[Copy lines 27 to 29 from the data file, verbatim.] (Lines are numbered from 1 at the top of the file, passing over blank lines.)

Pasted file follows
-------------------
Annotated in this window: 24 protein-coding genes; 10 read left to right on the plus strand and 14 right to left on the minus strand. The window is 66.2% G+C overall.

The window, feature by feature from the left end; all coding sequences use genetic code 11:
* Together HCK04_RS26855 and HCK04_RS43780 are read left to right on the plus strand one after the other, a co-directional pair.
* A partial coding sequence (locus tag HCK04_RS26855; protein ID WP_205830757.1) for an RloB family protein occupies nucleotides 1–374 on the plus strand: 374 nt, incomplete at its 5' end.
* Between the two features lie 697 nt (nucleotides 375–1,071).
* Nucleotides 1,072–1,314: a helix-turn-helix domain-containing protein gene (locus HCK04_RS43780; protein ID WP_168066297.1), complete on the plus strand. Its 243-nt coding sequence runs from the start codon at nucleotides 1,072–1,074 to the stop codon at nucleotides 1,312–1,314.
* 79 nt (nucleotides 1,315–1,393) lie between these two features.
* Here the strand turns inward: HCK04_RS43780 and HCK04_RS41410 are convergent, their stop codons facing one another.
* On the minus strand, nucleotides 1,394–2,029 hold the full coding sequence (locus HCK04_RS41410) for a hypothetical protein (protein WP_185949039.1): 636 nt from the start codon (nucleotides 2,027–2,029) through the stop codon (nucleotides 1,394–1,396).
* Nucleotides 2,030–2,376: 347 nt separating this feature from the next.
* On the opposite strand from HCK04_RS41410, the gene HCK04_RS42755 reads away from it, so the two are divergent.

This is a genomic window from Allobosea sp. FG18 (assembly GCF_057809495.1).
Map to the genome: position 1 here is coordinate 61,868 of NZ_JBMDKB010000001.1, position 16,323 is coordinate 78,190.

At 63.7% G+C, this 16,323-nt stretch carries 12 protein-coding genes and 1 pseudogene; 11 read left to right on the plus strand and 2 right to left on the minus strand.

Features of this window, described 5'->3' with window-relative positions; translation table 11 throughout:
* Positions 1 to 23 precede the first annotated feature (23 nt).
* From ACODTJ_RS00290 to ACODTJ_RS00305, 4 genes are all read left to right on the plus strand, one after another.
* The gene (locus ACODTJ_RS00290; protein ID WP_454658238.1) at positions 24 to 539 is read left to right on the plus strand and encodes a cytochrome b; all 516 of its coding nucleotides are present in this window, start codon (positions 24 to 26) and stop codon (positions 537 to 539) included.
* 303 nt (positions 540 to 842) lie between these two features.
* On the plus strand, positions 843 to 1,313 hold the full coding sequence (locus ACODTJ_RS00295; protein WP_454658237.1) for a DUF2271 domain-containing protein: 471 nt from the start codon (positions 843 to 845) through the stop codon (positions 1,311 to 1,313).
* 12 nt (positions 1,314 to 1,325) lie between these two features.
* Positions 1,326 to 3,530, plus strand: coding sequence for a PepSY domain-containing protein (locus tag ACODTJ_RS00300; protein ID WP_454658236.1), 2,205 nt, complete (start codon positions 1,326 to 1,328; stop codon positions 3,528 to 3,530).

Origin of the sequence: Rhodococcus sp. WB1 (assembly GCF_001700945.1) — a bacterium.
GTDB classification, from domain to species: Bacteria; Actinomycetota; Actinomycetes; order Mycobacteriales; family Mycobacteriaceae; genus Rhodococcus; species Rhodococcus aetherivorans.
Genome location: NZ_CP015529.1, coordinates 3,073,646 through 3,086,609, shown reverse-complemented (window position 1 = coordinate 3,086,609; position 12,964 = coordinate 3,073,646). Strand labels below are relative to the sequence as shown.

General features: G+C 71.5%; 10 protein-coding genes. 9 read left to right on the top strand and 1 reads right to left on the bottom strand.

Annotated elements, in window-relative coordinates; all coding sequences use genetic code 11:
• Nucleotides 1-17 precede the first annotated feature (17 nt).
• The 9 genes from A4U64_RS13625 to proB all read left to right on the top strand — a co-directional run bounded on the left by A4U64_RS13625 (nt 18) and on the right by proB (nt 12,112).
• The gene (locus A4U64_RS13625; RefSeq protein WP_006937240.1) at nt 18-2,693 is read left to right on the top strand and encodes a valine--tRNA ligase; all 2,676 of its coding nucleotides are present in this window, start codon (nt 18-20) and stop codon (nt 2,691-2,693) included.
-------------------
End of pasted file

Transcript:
Annotated elements, in window-relative coordinates; all coding sequences use genetic code 11:
• Nucleotides 1-17 precede the first annotated feature (17 nt).
• The 9 genes from A4U64_RS13625 to proB all read left to right on the top strand — a co-directional run bounded on the left by A4U64_RS13625 (nt 18) and on the right by proB (nt 12,112).